Educational Objectives — the Spine
Posted by Ellen on October 12, 2008
Okay, I just have to get this off my chest. It seems I’ve run aground a general undersatnding of what educational objectives should or shouldn’t do or be with a colleague. It wouldn’t be a big deal except we needed to come to a consensus about the objectives for a particular educational module.
Without clear educational objectives, learners won’t know what to expect and instructors, trainers, and facilitators won’t know what to do.
Well-written educational objectives should define the path that the instructors need to walk down in order for the learners to get what they need from the session, course, module, or curriculum. They should define what the learning outcomes should be.
“If you don’t know where you are going, you will wind up somewhere else.” (attributed to Yogi Berra)
Make sure everyone else knows where you’re going. Write objectives that clearly articulate what learners will know or be able to do when they complete the session. If you won’t be able to measure whether learning occurred, your objective isn’t clear enough.
Poorly written objectives are all over the place: “Learners will understand…. know….”
How can you measure what they will understand or know? Well, you ask them to identify or describe or explain something, right?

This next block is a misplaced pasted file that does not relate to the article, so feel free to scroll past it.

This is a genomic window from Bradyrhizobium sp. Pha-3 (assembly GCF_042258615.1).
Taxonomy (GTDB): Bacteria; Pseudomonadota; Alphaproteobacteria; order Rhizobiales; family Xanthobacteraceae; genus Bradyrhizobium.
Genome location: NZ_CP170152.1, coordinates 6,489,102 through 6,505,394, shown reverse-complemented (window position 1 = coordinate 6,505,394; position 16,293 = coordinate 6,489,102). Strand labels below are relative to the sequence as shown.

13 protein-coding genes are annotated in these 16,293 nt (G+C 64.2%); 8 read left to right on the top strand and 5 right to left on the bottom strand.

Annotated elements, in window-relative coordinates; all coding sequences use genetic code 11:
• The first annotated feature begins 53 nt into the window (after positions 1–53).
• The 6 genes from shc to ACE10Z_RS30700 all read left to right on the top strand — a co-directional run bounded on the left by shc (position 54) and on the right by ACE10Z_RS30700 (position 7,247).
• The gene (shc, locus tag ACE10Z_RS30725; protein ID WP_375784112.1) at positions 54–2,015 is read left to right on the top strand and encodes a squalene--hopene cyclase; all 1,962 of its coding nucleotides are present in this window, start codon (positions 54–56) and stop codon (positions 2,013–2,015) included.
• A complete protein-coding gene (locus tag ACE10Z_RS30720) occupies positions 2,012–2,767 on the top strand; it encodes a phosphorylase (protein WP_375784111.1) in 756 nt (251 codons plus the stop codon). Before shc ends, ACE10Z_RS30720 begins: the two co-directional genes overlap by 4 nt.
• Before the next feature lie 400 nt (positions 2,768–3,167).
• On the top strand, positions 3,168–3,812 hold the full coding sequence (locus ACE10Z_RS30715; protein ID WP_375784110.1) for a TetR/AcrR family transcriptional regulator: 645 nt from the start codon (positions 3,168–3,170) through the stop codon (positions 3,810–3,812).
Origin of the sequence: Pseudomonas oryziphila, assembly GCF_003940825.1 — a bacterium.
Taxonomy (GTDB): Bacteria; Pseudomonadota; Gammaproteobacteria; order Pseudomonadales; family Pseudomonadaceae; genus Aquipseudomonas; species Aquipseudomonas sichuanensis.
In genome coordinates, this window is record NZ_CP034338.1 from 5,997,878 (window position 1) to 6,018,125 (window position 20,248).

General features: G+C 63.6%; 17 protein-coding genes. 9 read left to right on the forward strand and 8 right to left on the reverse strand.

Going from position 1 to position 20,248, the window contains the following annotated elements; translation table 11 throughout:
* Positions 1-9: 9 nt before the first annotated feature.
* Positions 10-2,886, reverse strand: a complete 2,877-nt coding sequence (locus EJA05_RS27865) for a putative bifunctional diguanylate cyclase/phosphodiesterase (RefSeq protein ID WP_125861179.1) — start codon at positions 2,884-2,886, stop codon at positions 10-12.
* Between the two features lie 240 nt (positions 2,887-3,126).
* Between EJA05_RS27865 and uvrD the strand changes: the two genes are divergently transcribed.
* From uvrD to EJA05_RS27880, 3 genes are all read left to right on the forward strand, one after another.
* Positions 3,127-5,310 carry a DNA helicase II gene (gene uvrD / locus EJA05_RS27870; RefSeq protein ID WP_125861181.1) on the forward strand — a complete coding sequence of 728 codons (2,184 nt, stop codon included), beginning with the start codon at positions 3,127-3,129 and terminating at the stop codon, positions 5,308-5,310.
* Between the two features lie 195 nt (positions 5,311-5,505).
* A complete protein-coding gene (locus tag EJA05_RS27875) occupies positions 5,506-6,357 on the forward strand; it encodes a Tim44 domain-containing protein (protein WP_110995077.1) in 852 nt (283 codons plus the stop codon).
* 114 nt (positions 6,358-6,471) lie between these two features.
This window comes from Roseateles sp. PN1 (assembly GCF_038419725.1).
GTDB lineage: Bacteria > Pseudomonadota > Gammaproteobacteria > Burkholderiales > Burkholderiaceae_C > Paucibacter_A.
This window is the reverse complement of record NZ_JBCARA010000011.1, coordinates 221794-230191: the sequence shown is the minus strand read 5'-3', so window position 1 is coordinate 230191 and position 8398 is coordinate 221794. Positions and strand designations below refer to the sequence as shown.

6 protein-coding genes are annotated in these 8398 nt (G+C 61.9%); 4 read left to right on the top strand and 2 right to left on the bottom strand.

So that should be your objective: “Learners will be able to explain… identify… describe… distinguish…”
Here’s the best bit of instruction I ever got about effective objectives: write the test, then write the objectives. Even if you won’t have a test, pretend you will, and figure out what you would ask, or what you would have the learner do to demonstrate what they have learned.
Those are your objectives.
Could you have a lot of objectives for a session? Absolutely. Particularly if you’re covering a lot of material. Is that a bad thing? Maybe. But you won’t know until you define all of the objectives, design the session, offer it, and then test the learners to find out.
What happens if you don’t? If you’re always going to be the one in front of the room, you can make sure you cover everything. If you’re designing a course for someone else to teach, or for online delivery (especially for asynchronous delivery), you must have well-written objectives, or you risk instruction that loosly interprets the learning points, misses them entirely, or substitutes content along the critical path.
To have value, your educational offerings must provide a level of quality and relevance not offered anywhere else. Your educational objectives are the spine of each of your programs. Treat them with care, or suffer the aches and pains you’ll suffer as a result.